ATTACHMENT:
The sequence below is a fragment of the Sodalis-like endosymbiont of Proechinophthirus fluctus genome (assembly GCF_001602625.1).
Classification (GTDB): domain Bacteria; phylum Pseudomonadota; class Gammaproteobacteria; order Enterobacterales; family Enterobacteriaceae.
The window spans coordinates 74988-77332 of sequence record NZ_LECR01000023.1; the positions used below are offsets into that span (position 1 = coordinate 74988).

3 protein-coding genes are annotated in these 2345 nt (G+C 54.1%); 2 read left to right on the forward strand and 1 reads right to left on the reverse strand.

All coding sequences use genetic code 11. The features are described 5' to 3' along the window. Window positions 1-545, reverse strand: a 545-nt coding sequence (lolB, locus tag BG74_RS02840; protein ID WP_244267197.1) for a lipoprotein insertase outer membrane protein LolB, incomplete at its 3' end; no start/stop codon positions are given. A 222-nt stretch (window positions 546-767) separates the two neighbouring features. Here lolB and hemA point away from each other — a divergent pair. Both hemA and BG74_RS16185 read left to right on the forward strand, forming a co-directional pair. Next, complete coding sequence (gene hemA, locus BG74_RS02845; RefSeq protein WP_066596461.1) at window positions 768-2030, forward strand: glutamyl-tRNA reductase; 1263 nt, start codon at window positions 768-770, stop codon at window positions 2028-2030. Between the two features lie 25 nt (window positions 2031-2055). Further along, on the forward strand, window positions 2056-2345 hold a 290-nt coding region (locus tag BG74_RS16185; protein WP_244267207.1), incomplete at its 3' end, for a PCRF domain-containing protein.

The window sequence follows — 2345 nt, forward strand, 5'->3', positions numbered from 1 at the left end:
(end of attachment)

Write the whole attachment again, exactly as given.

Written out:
The sequence below is a fragment of the Sodalis-like endosymbiont of Proechinophthirus fluctus genome (assembly GCF_001602625.1).
Classification (GTDB): domain Bacteria; phylum Pseudomonadota; class Gammaproteobacteria; order Enterobacterales; family Enterobacteriaceae.
The window spans coordinates 74988-77332 of sequence record NZ_LECR01000023.1; the positions used below are offsets into that span (position 1 = coordinate 74988).

3 protein-coding genes are annotated in these 2345 nt (G+C 54.1%); 2 read left to right on the forward strand and 1 reads right to left on the reverse strand.

All coding sequences use genetic code 11. The features are described 5' to 3' along the window. Window positions 1-545, reverse strand: a 545-nt coding sequence (lolB, locus tag BG74_RS02840; protein ID WP_244267197.1) for a lipoprotein insertase outer membrane protein LolB, incomplete at its 3' end; no start/stop codon positions are given. A 222-nt stretch (window positions 546-767) separates the two neighbouring features. Here lolB and hemA point away from each other — a divergent pair. Both hemA and BG74_RS16185 read left to right on the forward strand, forming a co-directional pair. Next, complete coding sequence (gene hemA, locus BG74_RS02845; RefSeq protein WP_066596461.1) at window positions 768-2030, forward strand: glutamyl-tRNA reductase; 1263 nt, start codon at window positions 768-770, stop codon at window positions 2028-2030. Between the two features lie 25 nt (window positions 2031-2055). Further along, on the forward strand, window positions 2056-2345 hold a 290-nt coding region (locus tag BG74_RS16185; protein WP_244267207.1), incomplete at its 3' end, for a PCRF domain-containing protein.

The window sequence follows — 2345 nt, forward strand, 5'->3', positions numbered from 1 at the left end: